Finding that individual issues predominate over common ones in a putative
class action alleging that Chipotle Mexican Grill sold conventionally raised
meats despite advertising its use of “naturally raised” meats, a federal court in
California has denied the plaintiff’s motion for class certification. Hernandez v.
Chipotle Mexican Grill, Inc., No. 12-5543 (C.D. Cal., order entered
December 2, 2013). Additional details about the case appear in Issue 451 of
this Update.

According to the court, when and where a class member ate at Chipotle and
which meat she ate can only be handled individually. The court deemed these
issues significant because the allegations are based on the company’s in-store
menu signboards and paper menus and because the dates on which “naturally
raised” meats were unavailable to specific stores varied over the course
of five years. The court also noted that when Chipotle experienced “naturally
raised” meat shortages, it would instruct individual stores to post signs to so
inform customers, typically at the tortilla station. This further raised individual
issues as to whether a sign was posted or a class member saw it.

With few records available to pinpoint specific purchases involving a “very
low price transaction,” the court found the class action mechanism not fair
and efficient. The court concluded, “The claims would require claimants to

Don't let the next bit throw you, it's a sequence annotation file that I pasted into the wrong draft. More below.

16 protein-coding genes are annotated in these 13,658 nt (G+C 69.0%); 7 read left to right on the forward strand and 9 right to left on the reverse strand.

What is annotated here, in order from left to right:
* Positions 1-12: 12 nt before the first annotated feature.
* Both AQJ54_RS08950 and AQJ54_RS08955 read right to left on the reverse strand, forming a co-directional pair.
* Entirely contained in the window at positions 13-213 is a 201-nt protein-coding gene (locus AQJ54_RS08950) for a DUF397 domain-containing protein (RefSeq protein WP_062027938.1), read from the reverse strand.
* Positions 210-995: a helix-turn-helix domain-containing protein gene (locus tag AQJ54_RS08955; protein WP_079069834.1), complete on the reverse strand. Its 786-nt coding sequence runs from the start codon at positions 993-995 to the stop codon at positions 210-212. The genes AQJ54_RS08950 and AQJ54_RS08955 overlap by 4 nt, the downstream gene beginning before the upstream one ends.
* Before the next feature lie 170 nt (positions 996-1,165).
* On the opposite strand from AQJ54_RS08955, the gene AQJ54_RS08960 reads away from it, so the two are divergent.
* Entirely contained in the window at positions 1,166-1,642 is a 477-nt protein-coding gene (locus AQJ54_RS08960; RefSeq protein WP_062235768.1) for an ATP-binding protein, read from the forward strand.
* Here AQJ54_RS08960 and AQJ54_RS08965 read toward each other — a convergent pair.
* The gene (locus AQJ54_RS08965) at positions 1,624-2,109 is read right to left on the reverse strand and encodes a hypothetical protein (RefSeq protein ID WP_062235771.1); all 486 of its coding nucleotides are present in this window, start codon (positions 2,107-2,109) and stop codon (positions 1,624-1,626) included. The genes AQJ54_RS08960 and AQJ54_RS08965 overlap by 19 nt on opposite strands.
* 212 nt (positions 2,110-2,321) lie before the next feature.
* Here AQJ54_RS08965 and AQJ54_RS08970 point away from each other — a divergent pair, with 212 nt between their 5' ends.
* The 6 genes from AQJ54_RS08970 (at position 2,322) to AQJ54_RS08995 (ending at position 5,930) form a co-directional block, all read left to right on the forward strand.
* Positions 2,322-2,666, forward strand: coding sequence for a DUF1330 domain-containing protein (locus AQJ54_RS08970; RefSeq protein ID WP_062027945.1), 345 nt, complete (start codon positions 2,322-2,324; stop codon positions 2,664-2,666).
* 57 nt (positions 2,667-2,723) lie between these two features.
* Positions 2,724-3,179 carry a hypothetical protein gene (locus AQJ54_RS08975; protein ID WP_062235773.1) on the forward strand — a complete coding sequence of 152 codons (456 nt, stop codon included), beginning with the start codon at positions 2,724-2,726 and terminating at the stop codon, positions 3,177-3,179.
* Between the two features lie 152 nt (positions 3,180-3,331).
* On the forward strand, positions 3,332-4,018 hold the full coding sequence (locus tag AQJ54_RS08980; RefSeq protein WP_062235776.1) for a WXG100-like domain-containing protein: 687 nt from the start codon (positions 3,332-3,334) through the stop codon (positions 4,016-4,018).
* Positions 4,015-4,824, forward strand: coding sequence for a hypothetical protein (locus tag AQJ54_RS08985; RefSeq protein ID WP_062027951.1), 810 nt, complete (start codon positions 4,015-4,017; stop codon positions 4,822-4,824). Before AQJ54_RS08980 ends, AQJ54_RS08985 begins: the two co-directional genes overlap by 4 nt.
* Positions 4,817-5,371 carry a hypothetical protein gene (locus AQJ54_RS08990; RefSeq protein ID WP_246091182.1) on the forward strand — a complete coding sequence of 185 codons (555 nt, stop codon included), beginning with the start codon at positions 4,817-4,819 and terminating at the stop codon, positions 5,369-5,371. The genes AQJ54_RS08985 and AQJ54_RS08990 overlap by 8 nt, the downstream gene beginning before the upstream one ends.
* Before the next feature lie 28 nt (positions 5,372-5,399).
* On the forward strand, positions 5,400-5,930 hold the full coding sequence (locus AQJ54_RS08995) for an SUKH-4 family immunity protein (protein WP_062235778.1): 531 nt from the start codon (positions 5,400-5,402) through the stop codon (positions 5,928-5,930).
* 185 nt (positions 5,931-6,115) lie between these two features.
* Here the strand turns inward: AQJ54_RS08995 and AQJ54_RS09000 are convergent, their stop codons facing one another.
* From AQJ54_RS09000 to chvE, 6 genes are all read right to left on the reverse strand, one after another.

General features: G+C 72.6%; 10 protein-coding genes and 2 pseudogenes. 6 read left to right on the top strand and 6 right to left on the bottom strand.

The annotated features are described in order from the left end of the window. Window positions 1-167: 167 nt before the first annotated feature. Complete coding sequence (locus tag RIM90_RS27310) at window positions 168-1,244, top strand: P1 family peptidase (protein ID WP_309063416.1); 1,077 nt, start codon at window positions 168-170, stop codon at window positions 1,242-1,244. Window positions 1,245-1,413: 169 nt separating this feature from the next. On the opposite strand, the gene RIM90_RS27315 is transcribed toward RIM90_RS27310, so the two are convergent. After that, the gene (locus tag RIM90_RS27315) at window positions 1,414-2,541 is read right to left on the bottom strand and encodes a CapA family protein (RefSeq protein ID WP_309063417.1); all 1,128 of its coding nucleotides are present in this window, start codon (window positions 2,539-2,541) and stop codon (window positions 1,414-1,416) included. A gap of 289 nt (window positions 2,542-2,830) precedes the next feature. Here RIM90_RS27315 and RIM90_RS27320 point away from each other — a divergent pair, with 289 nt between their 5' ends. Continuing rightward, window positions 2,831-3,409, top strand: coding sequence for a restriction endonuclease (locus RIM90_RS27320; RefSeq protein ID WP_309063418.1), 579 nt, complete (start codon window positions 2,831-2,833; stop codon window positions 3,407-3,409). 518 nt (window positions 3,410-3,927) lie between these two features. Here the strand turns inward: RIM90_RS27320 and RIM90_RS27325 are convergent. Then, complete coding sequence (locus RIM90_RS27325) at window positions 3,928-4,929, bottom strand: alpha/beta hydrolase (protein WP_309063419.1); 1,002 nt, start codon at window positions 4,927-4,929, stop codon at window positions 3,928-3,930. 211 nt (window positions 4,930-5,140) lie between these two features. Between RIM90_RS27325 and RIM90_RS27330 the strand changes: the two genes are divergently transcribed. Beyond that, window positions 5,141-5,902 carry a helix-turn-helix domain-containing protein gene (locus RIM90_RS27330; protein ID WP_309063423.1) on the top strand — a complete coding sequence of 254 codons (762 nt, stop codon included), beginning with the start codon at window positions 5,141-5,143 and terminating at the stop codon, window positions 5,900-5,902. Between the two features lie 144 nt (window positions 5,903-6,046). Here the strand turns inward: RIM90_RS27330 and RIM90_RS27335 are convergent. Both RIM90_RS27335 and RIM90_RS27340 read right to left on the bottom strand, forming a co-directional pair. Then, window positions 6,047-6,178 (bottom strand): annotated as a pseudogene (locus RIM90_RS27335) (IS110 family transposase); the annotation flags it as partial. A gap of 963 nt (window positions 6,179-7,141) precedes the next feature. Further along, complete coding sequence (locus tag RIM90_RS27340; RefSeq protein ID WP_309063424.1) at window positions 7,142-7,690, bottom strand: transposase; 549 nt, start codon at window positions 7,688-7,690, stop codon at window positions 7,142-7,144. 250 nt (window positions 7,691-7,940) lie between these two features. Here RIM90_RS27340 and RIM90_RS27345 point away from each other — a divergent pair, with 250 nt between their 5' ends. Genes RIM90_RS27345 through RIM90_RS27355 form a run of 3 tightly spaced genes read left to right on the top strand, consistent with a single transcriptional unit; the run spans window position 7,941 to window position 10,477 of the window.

list every time they ate at Chipotle, the date—at least month and year, the
specific location—‘San Francisco’ is not going to be good enough, and the
specific item purchased. The Court is confident that very few people will be
able to provide that information. People will either (1) lie, (2) attempt to fill
out the claim form as best they can but be unable to do so accurately, or, most
likely, (3) not bother. Money would be given out basically at random to people
who may or may not actually be entitled to restitution. This is unfair both to
legitimate class members and to Chipotle.”

 

 

About The Author

For decades, manufacturers, distributors and retailers at every link in the food chain have come to Shook, Hardy & Bacon to partner with a legal team that understands the issues they face in today's evolving food production industry. Shook attorneys work with some of the world's largest food, beverage and agribusiness companies to establish preventative measures, conduct internal audits, develop public relations strategies, and advance tort reform initiatives.

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